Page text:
August is National Immunization Awareness Month. It’s a great time for Women’s Telehealth to stress the importance of influenza (flu) vaccination for all moms-to-be, during any trimester. Both the CDC and the American College of Obstetricians and Gynecologists have recommended for years that pregnant women and women who are breastfeeding get the flu vaccine.
Vaccines are made with the highest of safety standards. The influenza vaccine has been proven safe and effective and has not been known to cause pregnancy problems or birth defects. The U.S. FDA approves all vaccines and the CDC monitors all approved vaccines regularly.
How does being pregnant increase the risk of complications from the flu?
Pregnant women are a high risk group for flu due to normal changes in the immune system during pregnancy. Flu is more likely to cause severe illness in pregnant women than in women of reproductive age who are not pregnant. Pregnant women who contract the flu are also at a higher risk for complications of pregnancy such as preterm labor. A 2018 study showed that getting a flu vaccine while pregnant reduced a pregnant women’s risk of getting hospitalized with the flu by 40%.
When pregnant, the flu vaccine does “double duty” by protecting the baby as well. When a pregnant woman gets the flu vaccine, she makes protective antibodies that are transferred to baby. Infants younger than 6 months are at high risk for serious flu-related complications, but once born, are not approved for influenza vaccination until 6 months or older.
What type of flu vaccine should a pregnant woman get?
Flu vaccines are administered to adults in two ways: injection (shot) into the arm muscle and nasal spray that is inhaled. The shot contains the flu virus in an inactivated form so there’s no risk of it causing the disease. The shot therefore is the recommended form of influenza vaccine during pregnancy. The nasal spray is “live” flu virus and is NOT recommended for pregnant women.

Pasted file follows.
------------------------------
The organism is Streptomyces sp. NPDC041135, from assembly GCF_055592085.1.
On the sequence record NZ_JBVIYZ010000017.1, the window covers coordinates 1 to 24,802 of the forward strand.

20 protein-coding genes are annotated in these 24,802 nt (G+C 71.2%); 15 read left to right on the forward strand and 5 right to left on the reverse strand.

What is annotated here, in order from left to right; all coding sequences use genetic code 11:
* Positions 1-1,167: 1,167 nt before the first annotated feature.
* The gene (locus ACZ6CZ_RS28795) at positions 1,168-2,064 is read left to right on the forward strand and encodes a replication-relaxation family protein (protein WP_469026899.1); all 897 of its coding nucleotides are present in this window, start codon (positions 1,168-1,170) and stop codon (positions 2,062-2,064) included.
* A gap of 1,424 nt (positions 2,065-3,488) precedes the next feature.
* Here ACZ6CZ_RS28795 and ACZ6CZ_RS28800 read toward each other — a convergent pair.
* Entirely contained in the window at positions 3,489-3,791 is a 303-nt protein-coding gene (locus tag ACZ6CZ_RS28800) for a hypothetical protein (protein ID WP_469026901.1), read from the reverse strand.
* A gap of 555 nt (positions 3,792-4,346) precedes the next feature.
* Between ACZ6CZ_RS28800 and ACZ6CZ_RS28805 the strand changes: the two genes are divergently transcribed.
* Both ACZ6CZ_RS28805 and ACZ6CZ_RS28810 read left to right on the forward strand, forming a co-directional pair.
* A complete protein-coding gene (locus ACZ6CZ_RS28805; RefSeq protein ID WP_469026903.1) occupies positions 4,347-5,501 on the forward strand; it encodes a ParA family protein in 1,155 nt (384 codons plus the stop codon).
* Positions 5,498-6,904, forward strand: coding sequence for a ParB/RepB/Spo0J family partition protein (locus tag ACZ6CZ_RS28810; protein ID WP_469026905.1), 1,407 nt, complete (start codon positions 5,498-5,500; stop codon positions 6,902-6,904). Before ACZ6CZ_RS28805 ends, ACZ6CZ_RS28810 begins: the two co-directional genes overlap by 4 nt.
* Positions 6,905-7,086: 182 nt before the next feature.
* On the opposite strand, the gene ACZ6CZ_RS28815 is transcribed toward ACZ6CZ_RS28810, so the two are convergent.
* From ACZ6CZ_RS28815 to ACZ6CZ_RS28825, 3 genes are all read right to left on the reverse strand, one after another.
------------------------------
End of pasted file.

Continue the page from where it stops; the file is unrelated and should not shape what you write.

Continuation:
Since the types of virus that can cause flu change, annual flu vaccination is recommended. The side effects of most vaccines are mild and last only a day or two. However, if you have any concerns about side effects after you receive the flu vaccine, consult your obstetrician.
What should you do if you get the flu while you are pregnant?
If you are pregnant and think you have the flu, contact your obstetrician right away. Some symptoms of the flu include: fever, chills, body ache, headache, fatigue, cough, sore throat or runny nose. Antiviral medication is available by prescription and has value if taken within 48 hours of the onset of flu. This medicine will not prevent flu. but often shortens the length and severity of flu. You should also contact your obstetrician if you think you may have come in contact with someone who has the flu.
For more information on Pregnancy and Flu visit: https://www.acog.org/Patients/FAQs/The-Flu-Vaccine-and-Pregnancy?IsMobileSet=false or https://www.cdc.gov/flu/highrisk/qa_vacpregnant.htmTanya Mack, President